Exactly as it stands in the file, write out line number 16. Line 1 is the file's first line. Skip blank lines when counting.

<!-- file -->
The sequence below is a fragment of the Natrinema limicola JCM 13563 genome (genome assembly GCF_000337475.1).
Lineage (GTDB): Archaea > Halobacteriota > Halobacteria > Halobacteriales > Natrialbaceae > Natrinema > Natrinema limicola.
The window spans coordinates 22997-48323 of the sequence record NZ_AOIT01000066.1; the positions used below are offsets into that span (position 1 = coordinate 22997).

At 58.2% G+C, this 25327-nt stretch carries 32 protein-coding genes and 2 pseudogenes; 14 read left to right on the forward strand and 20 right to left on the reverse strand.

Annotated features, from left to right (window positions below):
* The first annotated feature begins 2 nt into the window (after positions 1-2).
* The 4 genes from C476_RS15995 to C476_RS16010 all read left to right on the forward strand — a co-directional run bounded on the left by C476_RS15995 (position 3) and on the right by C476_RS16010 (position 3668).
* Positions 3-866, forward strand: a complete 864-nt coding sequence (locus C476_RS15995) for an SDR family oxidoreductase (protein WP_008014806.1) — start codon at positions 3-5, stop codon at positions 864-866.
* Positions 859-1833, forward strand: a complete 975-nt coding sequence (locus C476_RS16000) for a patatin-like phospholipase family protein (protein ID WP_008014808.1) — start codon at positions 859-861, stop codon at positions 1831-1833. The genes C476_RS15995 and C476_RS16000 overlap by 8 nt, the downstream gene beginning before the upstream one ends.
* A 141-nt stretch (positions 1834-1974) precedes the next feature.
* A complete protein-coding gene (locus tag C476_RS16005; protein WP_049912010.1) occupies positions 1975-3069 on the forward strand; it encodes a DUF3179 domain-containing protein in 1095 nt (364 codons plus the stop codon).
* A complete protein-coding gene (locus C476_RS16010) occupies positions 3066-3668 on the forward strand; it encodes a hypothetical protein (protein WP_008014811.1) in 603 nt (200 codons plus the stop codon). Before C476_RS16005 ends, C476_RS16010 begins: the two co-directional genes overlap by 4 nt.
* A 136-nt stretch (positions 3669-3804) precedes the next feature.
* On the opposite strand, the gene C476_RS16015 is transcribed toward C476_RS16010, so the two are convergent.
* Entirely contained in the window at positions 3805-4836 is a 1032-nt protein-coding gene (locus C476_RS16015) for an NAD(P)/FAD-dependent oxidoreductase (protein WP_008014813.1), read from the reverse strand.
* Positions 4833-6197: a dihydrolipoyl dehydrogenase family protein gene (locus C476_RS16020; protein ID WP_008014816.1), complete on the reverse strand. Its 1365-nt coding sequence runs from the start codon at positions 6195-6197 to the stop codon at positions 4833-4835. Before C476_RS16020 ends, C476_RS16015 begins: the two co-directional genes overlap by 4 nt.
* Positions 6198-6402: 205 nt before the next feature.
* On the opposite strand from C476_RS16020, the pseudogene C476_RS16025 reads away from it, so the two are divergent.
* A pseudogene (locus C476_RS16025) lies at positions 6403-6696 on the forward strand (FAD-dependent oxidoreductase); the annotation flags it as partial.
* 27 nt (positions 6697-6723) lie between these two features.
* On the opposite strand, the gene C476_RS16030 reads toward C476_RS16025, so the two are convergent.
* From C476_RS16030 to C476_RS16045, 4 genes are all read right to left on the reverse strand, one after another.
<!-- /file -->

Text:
* Positions 4833-6197: a dihydrolipoyl dehydrogenase family protein gene (locus C476_RS16020; protein ID WP_008014816.1), complete on the reverse strand. Its 1365-nt coding sequence runs from the start codon at positions 6195-6197 to the stop codon at positions 4833-4835. Before C476_RS16020 ends, C476_RS16015 begins: the two co-directional genes overlap by 4 nt.